The Envelope Insulation Design Regarding Material Alteration Compatibility in Blast-Resistant Modular Buildings
Ran Yu is an arcitect with GLMV Architecture
Blast-resistant modular buildings (BRM buildings) are designed with strong steel exterior wall structure and thick steel skins to withstand blast events and to protect people and equipment from explosions. They are commonly used in oil refineries, chemical processing plants, laboratories, and similar operations.
However, the intrinsic high thermal conductivity of the steel skin and structure in exterior walls acts as the cold bridge reducing the efficiency of building envelope insulation. This results in the need for more insulation material and thicker insulation layers for BRM buildings to comply with building energy code. As energy code and energy-saving standards are adopted by more and more jurisdictions, the requirements for energy code compliant building envelope insulation design have increased.
Meanwhile, the module dimension of modular buildings adopts the inherent limitation of transportation. The prevailing transport limit is 12 feet wide and 40 feet long. A modular unit exceeding this limitation will result in a significant increase in shipping costs.
The third challenge of BRM insulation design is the suddenly derailed global supply chain with price and availability uncertainty. Following the pandemic, the existing global supply chain developed over the past decades was challenged and forced to reshuffle within a few years. The construction industry is experiencing insulation material shortages and incredible price increases. This leads to three possible results: spending extra time and money to redesign and revise drawings with alternative insulation materials; increased construction budgets; postponement or cancellation of projects.
Thus, BRM envelope insulation configuration has impacts on construction schedule time, potential redesign workload, and market competitiveness, which are all critical to the success of a BRM project. One must ask then, how to design an envelope insulation fitting in BRM exterior wall, being compatible with material alteration without wall thickness increasing?
The Envelope Insulation Design Regarding Material Alteration Compatibility
Design for material alteration compatibility aims to reduce redesign, project postponement and cancellation by thinking ahead. At the outset of a project design, consider various insulation material options and thicknesses available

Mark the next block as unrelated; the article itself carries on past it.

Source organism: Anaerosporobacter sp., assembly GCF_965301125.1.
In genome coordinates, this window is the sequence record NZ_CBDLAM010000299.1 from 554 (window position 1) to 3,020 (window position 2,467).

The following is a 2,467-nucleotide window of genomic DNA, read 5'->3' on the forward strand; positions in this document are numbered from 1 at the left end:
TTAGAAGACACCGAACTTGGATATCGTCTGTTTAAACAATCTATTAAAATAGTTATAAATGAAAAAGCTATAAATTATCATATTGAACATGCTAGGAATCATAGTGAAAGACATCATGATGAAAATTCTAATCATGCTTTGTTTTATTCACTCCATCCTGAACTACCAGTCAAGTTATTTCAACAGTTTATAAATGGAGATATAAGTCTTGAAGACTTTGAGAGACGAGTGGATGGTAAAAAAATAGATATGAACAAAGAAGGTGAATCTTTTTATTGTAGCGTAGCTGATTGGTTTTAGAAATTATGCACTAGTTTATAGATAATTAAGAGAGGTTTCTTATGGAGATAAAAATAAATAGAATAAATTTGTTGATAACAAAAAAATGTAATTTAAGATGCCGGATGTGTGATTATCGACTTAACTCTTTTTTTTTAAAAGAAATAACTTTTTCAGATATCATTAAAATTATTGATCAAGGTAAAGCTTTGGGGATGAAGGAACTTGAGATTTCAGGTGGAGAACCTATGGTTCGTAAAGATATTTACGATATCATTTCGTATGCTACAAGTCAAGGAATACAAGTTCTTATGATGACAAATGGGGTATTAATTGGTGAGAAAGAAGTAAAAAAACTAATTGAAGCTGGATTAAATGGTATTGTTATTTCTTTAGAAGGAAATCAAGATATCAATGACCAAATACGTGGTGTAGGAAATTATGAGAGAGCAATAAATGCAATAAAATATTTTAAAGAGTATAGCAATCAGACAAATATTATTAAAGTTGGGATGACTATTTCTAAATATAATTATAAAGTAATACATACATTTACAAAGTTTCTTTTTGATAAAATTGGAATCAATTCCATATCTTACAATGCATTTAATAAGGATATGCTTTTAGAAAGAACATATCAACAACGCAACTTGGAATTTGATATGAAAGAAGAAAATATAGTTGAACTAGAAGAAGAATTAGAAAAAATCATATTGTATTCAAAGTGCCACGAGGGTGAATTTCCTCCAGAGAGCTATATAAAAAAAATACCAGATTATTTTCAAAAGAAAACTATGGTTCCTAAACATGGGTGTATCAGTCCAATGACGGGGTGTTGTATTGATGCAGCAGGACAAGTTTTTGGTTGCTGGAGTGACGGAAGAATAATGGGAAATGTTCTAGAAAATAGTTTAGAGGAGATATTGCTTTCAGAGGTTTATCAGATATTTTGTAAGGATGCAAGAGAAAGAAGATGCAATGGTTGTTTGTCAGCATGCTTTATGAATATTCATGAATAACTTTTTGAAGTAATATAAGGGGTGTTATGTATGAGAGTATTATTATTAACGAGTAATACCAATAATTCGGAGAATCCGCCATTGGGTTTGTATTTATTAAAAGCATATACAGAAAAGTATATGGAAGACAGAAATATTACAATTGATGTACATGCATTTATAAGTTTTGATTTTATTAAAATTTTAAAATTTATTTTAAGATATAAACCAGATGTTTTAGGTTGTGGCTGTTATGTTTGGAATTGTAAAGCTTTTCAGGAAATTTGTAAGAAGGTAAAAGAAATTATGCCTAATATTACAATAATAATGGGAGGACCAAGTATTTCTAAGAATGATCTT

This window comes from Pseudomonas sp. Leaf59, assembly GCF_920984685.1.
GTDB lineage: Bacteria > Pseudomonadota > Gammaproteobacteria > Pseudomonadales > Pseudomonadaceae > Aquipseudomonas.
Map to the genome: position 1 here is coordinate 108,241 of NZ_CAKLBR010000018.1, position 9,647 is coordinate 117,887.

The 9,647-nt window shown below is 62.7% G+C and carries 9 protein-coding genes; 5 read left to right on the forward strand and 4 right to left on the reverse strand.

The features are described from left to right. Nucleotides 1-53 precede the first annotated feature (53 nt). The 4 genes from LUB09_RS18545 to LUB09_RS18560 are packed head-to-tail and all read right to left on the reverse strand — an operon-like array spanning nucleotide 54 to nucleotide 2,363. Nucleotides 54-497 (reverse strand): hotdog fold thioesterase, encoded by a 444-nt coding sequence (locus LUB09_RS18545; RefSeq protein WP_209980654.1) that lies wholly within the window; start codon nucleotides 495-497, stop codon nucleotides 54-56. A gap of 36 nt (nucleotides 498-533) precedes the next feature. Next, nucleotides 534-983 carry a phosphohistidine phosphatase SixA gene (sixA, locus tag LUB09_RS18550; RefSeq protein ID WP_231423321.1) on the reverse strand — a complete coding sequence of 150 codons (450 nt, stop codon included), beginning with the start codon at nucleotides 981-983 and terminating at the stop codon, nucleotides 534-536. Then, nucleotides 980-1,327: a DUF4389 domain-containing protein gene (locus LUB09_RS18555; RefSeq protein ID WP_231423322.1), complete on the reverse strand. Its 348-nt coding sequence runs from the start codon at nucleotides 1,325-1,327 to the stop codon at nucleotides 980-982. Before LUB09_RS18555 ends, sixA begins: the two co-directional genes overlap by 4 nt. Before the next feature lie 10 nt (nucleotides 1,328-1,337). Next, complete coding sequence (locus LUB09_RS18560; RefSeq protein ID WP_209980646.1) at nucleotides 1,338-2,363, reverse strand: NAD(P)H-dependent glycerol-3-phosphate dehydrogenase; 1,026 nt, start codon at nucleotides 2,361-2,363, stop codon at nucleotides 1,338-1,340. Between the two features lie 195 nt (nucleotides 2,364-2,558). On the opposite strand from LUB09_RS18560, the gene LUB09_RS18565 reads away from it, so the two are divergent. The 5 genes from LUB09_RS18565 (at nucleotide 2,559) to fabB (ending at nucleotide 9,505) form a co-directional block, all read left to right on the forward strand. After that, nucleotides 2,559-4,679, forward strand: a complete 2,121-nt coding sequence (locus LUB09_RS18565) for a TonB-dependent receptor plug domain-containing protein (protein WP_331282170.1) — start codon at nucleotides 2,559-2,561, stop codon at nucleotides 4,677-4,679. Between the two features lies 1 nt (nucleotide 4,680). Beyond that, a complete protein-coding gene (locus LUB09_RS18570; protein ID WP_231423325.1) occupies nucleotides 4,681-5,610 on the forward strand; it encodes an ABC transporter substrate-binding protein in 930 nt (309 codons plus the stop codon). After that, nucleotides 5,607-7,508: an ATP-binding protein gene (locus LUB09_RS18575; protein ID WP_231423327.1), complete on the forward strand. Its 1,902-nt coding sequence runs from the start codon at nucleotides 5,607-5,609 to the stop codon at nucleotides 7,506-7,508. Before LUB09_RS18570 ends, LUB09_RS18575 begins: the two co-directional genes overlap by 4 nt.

and their impact to energy code compliance. This allows better coordination with blast-resistant structural design requirements. Different than using determined insulation material, design for material alternation compatibility requires the study of various insulation material properties, unit price, and their compatibility with current factory equipment and worker’s skill. The design process is below:
- Insulation calculation depends on applied energy code.
(1) Calculate the minimum inorganic cavity insulation between steel framing required by energy code tables.
(2) Calculate the minimum continuous insulation required by energy code tables.
- Determine default and alternative insulation materials.
In BRM buildings, to achieve energy code compliance, cavity insulation is needed in between steel framing, and continuous insulation is needed to be attached to the inner side of steel structure. All these are done without changing BRM’s inherent structural characteristics. At least two materials each for the cavity and the continuous insulation shall be selected.
As an example of material selection, one may use close-cell spray foam or mineral wool as cavity insulation, while using polyisocyanurate rigid board or extruded polystyrene board as continuous insulation.
- Calculate the required insulation thickness of each alternative material. Use the greater dimension as design default.
- Now with only one analysis of the compliance with energy code, we have multiple solutions available to make timely substitutions.
In conclusion, design BRM building envelop insulation with compatible to alterative materials supports the success of BRM projects by reducing postponement and cancellations due to redesign work and time, controlling project budget and time.
These advantages will benefit all stockholders including building owners, contractors, manufacturers, and designers.
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